« PREV. PAGE NEXT PAGE »

DS: With the impact of the economy, everyone is working real hard to control the costs, and I would have to say that in the last six to nine months, since we went to a thousand foot, costs have stabilized and not increased as it has in the past. We all continue to invest in technology and new things, that’s research and development; we leave that out of it. But as far as pulling a race car up to the starting line, yeah, you have some labor increases and I have workman’s comp increases, insurance increases, those things have gone up, but overall our gas costs have gone down, our diesel costs have come down, hotel costs seem to have stabilized because of the softness of the travel industry. So, yes, it’s kind of stabilized, and three million dollars, depending on the assets you put together. That’s not going to include a hospitality program, that’s not going to include a show car program, that’s not going to include a PR specialist. It’s not going to include some of the things that are included in some of these programs.

DRO: Okay, I want to get each of you to answer this one for me. Given all that we’ve talked about, where do you guys want to race? Do you want to stay at the thousand foot or go back to the quarter mile?

LB: Thousand foot.

DRO: When you’ve been able to talk to your peers out here, do you feel that most of the teams would rather remain on the thousand foot, or would they rather go back to a quarter mile?

LB: I believe the majority of teams out here want to stay thousand foot.

DRO: Okay, now the $64,000 question: Can you give me a percentage figure, or even a dollar amount that it has saved the average team owner by not racing quarter mile?

LB: It has to have saved us in engine parts, probably fifteen to twenty percent in just raw engine parts, because you get more runs out of the crankshaft, out of parts.

DRO: That’s a significant savings.

LB: Yes, but the reality is that as time goes by, the scientists that we call crew chiefs have and will find more ways of producing horsepower, and the cost, part-wise, is going to return to what it was when we were running quarter mile.

DRO: As one very good HOF crew chief said when they made the original rule change, “Two or three months and we’ll be throwing bombs at each other again, so it doesn’t make too much difference.”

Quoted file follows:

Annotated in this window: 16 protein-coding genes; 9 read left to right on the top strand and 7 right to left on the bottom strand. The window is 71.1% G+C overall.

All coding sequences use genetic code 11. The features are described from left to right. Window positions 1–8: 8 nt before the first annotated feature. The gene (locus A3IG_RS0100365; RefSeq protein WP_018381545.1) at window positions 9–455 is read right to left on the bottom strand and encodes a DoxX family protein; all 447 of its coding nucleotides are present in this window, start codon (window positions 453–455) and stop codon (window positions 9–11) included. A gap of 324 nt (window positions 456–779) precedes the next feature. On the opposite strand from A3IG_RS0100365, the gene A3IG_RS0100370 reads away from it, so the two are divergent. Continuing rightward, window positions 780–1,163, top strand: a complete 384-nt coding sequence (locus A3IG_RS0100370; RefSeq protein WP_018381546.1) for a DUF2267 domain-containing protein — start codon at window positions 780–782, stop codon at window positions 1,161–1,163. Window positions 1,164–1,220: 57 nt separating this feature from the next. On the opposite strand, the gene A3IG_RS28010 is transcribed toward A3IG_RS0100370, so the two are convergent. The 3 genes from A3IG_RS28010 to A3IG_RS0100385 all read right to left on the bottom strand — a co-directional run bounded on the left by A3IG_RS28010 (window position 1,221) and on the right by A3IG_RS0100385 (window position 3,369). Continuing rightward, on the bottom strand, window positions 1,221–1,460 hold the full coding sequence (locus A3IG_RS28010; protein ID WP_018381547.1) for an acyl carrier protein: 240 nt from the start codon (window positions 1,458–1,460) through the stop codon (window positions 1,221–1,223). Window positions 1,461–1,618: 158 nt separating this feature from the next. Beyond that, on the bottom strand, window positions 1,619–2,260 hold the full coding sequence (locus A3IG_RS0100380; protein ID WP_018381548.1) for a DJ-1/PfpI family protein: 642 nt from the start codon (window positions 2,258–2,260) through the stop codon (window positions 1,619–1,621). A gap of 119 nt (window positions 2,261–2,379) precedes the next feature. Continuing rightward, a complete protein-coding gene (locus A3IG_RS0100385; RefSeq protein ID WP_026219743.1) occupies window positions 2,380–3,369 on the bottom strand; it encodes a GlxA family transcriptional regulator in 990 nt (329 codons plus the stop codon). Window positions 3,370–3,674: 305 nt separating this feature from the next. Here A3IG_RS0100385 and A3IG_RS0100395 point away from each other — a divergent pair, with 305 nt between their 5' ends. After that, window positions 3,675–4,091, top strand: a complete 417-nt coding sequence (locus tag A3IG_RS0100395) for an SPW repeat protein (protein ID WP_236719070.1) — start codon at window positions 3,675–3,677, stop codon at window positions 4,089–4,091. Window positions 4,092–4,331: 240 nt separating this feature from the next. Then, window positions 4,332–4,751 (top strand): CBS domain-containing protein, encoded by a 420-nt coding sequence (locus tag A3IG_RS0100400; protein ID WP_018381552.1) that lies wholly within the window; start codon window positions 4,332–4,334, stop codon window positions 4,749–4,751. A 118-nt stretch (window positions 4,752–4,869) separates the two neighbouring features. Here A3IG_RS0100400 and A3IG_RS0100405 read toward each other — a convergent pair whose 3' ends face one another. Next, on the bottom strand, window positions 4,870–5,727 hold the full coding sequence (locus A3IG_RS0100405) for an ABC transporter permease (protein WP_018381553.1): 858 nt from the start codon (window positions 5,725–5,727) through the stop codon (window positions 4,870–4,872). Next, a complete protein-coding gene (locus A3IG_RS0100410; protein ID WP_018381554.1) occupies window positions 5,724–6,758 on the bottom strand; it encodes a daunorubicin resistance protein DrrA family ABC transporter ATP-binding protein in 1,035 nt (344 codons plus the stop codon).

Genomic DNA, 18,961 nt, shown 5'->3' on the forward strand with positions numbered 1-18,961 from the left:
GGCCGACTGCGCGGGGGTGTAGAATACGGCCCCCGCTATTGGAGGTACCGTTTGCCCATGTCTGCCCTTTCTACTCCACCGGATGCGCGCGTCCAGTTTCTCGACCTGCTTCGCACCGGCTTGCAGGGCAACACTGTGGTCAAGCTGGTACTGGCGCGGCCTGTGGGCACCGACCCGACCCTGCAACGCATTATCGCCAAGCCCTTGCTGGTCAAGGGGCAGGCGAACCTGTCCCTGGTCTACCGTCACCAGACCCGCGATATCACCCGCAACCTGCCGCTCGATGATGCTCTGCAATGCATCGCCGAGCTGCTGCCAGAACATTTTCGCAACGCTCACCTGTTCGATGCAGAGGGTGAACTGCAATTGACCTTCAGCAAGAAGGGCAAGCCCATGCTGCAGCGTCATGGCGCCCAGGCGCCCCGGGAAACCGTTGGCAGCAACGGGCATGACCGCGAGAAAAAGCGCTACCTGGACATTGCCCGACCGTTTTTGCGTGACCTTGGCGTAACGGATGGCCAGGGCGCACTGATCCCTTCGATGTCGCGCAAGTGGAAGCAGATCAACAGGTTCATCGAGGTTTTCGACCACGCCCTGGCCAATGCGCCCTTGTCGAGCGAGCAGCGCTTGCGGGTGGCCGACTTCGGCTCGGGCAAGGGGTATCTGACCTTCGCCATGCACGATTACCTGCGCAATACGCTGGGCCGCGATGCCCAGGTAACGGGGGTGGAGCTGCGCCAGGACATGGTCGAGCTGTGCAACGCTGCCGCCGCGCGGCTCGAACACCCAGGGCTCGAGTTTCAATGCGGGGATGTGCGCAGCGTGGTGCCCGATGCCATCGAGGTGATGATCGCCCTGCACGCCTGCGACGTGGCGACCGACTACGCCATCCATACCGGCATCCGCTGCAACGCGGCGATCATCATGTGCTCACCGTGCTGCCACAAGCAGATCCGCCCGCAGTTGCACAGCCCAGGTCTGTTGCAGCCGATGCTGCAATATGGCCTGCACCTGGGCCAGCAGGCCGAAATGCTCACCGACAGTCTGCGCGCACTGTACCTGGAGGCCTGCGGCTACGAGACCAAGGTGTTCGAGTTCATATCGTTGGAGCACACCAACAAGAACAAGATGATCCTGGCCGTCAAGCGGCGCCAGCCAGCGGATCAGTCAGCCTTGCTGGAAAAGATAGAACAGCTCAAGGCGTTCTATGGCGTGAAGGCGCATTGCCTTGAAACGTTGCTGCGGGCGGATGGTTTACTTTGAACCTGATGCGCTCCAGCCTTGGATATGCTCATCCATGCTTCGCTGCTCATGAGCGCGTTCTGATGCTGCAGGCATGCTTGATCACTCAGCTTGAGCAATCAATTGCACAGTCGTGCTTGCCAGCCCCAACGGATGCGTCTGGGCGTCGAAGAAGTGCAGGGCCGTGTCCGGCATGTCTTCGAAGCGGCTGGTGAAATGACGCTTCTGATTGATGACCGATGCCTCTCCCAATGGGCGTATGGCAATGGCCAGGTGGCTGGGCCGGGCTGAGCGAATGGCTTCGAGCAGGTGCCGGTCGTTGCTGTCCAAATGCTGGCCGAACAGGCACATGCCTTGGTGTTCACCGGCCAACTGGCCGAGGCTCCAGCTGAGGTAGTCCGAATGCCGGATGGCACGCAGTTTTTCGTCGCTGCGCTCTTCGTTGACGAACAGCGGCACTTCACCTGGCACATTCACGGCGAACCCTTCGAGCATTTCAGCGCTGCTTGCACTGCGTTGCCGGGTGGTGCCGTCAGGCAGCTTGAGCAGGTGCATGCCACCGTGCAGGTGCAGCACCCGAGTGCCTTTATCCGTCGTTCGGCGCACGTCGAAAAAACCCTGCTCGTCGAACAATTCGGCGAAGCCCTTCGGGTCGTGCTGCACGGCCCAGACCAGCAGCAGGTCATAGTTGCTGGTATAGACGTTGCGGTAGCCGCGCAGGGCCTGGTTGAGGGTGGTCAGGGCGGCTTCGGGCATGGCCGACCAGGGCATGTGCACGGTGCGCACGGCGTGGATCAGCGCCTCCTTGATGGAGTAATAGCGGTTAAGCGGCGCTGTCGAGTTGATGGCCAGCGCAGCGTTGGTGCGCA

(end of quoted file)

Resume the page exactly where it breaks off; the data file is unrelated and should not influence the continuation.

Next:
LB: So it may be just a temporary savings for a temporary period, I don’t know.

DRO: Would you be able to continue to show savings of tire use and engine part use, or are you going to continue to step it up until you wear them out again in the same amount of time?

LB: When you’re in a sport that success is based on winning, when you’re a crew chief, you can’t focus in on the expenses, you focus in on the success, and you let the team owner worry about the expense.

DRO: Do you miss being a crew chief on a car?

LB: I miss it because I’m a very competitive person. We were racing in Atlanta a couple of weeks ago, and I remember the year prior to that, final round, and I’m there with Antron Brown, and I look over at Alan Johnson and Tony Schumacher, and we’re getting ready to start our engines, and that feeling you have, that I brought forth my A game, he brought out his A game, let’s see who’s the best here. That’s a particular high that’s hard to describe, and even though we’ve won a total of, what, six races this year, four Funny Car wins and two Top Fuel dragster wins and I’ve been right there on the starting lines, I don’t get that same high. I have a feeling of success and I’m very proud of the organization, but I don’t get that same high that I got being a crew chief.

DRO: Gentlemen, I think we’ll wrap it up with that. Thank you both.

DS. Did you get everything you need? Do you have any more questions? No? Well then, I guess we are done.